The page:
Al Qaeda documents seized by US Navy Seals from Osama bin Laden's Abbottabad compound - where he was killed last year - have been released.
The 17 documents have been made public, including English translations, by the Combating Terrorism Center, an independent research institution at the US military academy in West Point, New York.
ITV News' Washington Correspondent Robert Moore reports:
CNN reports the documents seized from Bin Laden's Pakistan compound have been described by US officials as a "treasure trove" of material.
The documents were found on five computers, dozens of hard drives and more than 100 storage devices, by Navy Seals in May last year.
U.S. officials have described the cache as a treasure trove of material, the single largest collection of senior terrorist material ever obtained. It included digital, audio and video files, printed materials, recording devices and handwritten documents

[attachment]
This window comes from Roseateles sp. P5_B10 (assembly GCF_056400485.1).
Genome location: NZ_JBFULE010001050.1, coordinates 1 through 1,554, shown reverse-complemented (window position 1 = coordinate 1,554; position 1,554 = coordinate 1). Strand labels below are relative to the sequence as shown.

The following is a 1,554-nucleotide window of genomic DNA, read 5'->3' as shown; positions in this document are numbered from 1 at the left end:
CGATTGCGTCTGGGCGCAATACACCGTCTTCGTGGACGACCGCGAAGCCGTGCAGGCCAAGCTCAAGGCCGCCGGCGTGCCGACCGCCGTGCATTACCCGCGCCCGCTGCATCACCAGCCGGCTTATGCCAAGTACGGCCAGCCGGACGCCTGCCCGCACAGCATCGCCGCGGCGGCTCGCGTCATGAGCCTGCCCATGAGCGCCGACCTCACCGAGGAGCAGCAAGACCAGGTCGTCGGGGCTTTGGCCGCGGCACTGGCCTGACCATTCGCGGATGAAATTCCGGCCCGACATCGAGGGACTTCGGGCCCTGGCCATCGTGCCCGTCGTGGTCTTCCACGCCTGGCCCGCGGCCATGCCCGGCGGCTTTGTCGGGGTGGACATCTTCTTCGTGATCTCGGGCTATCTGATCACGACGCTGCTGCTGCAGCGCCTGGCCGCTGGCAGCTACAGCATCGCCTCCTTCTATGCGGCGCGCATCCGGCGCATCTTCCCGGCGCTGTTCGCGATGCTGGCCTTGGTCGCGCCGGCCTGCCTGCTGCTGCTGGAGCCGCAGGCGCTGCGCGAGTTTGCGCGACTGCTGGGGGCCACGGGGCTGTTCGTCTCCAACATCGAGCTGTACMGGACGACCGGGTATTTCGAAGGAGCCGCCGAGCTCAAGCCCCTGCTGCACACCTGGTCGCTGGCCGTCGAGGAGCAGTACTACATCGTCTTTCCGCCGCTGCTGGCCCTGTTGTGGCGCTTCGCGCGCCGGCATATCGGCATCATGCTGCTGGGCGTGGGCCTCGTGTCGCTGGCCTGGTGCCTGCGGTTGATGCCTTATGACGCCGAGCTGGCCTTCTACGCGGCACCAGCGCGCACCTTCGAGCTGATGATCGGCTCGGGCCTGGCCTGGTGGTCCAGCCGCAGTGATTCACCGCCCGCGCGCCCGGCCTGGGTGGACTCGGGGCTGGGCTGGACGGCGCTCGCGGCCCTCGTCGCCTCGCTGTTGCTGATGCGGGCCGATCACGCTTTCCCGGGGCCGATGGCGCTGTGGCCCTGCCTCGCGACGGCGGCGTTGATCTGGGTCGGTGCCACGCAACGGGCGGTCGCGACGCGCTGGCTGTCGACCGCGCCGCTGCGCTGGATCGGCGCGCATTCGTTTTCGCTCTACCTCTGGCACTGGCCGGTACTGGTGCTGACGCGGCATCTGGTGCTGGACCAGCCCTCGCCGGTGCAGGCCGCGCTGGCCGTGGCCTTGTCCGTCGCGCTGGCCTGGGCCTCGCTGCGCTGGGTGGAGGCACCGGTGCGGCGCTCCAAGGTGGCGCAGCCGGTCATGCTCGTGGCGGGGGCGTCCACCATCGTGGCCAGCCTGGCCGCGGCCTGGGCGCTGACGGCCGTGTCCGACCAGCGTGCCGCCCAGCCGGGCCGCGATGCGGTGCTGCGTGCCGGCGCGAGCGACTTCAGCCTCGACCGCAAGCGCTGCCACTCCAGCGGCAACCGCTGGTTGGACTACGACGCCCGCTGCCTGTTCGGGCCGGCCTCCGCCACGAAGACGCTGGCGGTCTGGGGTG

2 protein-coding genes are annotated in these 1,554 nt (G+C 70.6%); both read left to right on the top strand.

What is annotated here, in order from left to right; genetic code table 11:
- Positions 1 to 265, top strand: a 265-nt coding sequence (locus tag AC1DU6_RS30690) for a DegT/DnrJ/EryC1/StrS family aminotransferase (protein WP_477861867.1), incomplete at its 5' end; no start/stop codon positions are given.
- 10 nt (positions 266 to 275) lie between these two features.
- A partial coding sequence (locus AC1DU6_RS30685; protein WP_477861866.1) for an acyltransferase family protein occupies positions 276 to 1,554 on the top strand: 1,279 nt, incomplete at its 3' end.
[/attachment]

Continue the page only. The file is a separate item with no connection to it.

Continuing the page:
Among the Osama bin Laden documents released today by the Combating Terrorism Center in New York, is a 22 page typed document containing names of al Qaeda members in Afghanistan, Africa and other various Asian countries.
A report released by the Combating Terrorism Center, alongside the documents, reads: "Bin Laden’s frustration with regional jihadi groups and his seeming inability to exercise control over their actions and public statements is the most compelling story to be told on the basis of the 17 declassified documents."
The Bin Laden files reveal he wanted to target planes carrying President Obama and/or General Petraeus. He explained the death of Obama would lead to the "utterly unprepared" Vice President Joe Biden assuming the presidency, which would cause the United States to enter into crisis mode.
He added that the "the killing of Petraeus would have a serious impact on the course of the war,” as Bin Laden considered him to be “the man of this (critical) phase."
To read the report and documents in full, click here.